Watching the Remembrance Day service was particularly poignant this year. World War One, which lasted from 28 July 1914 until 11 November 1918, began a hundred years ago. When seeing the expressions on the faces of the men and women surrounding the Cenotaph in London it really did not seem to me as if time had not diminished the psychological and emotional impact of one of the deadliest conflicts in human history. There were over 37 million military and civilian casualties during the four years of The Great War. But alongside these human victims there were also animal casualties. Horses, ponies, mules, dogs, pigeons and camels were just some of the many non-human species recruited to aid the war effort, making up a 16 million-strong army of animals. The lives of 9 million animals were lost. In just one day during the 1916 Battle of Verdun in France, for instance, some 7,000 horses were killed.
In 1914, at the outbreak of war, the British army possessed only 25,000 horses and the War Office needed to recruit half a million more mounts for the cavalry and artillery regiments, to work in the transport and supply chains, on reconnaissance missions or to carry the dead and wounded away from the battlefields. To meet this urgent demand the military authorities requisitioned draft horses, shires, hunters and riding ponies. Although there are no definitive figures available it is certain that many New Forest ponies, and indeed their commoning owners, were called into the service of their country. The Forest pony had already gained something of a reputation during the Boer War, where it regularly out-performed other breeds. Its agility and hardiness proved to be an asset in the rough terrain and privations of the battlefield.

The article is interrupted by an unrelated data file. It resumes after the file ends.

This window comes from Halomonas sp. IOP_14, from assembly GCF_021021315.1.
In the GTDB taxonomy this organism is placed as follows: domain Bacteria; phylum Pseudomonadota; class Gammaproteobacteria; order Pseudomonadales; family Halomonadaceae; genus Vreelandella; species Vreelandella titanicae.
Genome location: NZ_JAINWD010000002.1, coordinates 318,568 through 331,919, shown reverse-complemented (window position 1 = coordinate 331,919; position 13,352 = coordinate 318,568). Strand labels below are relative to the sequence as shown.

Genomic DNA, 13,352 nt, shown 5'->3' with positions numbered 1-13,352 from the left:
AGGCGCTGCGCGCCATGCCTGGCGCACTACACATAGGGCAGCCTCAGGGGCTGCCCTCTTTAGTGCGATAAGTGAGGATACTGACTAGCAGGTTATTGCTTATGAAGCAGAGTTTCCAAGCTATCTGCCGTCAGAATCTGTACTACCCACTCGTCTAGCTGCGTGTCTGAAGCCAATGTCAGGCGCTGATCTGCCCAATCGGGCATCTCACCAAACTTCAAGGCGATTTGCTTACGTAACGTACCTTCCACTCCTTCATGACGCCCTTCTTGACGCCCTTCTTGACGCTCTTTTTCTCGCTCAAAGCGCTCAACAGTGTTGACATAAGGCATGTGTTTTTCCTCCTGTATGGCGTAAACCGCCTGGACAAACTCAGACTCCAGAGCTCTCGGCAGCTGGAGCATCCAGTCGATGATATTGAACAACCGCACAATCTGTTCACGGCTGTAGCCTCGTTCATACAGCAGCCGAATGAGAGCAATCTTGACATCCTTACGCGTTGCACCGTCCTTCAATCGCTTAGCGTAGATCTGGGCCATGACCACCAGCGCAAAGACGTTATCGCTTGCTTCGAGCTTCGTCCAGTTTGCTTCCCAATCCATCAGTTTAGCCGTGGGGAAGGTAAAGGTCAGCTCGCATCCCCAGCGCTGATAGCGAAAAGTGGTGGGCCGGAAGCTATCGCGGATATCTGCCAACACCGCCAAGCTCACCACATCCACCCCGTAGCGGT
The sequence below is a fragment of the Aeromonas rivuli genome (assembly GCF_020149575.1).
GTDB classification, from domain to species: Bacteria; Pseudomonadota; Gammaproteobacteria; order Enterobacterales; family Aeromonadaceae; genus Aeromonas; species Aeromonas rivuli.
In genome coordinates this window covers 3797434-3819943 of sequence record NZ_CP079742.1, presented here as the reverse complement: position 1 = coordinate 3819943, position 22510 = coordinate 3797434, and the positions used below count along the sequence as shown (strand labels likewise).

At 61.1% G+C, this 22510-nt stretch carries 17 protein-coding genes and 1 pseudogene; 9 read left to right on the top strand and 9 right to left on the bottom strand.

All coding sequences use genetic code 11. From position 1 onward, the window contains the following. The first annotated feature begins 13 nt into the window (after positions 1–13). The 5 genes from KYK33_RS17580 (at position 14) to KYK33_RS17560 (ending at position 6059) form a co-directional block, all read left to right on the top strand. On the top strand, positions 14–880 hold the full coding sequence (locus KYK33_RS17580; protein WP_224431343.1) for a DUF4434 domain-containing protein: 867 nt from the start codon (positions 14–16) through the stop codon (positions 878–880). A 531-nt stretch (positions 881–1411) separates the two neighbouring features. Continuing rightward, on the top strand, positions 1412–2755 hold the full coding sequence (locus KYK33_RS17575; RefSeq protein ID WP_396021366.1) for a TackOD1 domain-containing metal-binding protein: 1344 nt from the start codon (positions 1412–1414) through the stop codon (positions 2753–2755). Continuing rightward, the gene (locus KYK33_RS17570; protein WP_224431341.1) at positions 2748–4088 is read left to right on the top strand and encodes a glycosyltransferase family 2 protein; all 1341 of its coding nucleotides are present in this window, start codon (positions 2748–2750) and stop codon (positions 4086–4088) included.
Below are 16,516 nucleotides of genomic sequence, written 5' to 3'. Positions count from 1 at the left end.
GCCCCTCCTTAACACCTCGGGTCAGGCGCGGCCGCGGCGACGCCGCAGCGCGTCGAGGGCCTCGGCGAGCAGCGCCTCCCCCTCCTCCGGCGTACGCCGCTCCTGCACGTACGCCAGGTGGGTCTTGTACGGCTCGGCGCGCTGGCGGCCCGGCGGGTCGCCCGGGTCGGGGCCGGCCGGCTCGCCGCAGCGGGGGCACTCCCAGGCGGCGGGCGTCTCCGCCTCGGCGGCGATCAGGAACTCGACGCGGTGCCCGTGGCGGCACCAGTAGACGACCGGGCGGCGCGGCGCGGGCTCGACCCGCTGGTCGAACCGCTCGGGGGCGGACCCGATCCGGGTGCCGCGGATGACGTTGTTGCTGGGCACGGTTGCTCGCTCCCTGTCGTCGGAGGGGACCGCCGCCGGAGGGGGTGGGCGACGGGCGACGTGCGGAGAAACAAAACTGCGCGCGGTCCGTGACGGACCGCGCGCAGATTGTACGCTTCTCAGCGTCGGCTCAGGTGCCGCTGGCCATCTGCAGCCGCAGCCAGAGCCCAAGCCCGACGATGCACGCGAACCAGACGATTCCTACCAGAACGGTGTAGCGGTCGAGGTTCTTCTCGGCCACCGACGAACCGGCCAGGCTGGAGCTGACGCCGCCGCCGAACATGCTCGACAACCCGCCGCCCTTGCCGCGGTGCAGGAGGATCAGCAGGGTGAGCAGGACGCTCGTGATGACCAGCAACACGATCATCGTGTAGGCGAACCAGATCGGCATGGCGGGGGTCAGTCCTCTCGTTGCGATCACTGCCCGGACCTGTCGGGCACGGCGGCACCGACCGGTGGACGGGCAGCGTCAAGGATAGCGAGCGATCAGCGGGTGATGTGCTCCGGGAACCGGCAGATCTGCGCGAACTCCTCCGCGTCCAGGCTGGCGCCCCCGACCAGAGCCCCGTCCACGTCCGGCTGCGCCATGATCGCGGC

The New Forest itself became a training area, staging post to the continent, site of military hospitals and other ancillary services. The New Forest was used by the military then in much the same way as Salisbury Plain is used today. In the autumn of 1914, for example, the 7th Division was encamped at Lyndhurst with twenty thousand infantry, four thousand horses, artillery and all other necessary equipment. The presence of massive numbers of troops and horses had a major impact on the landscape. As the war progressed from months into years steps were taken to reduce the worst of the effects on the Forest, which included damage resulting from manoeuvres, practice trenches and open pits, widespread litter, disturbance of free-roaming stock and the rising toll of ponies and cattle killed by military vehicles. After the hostilities had ended the Verderers of the New Forest worked with the War Office to return as much of the landscape as possible back to its original form, including the removal of large areas of concreted parade grounds and runways. Today there remains little permanent evidence of the Great War upon the Forest except for the presence of the memorials, which are found in each village, dedicated to the Forest inhabitants, many from long established commoning families, who sacrificed their lives in the war.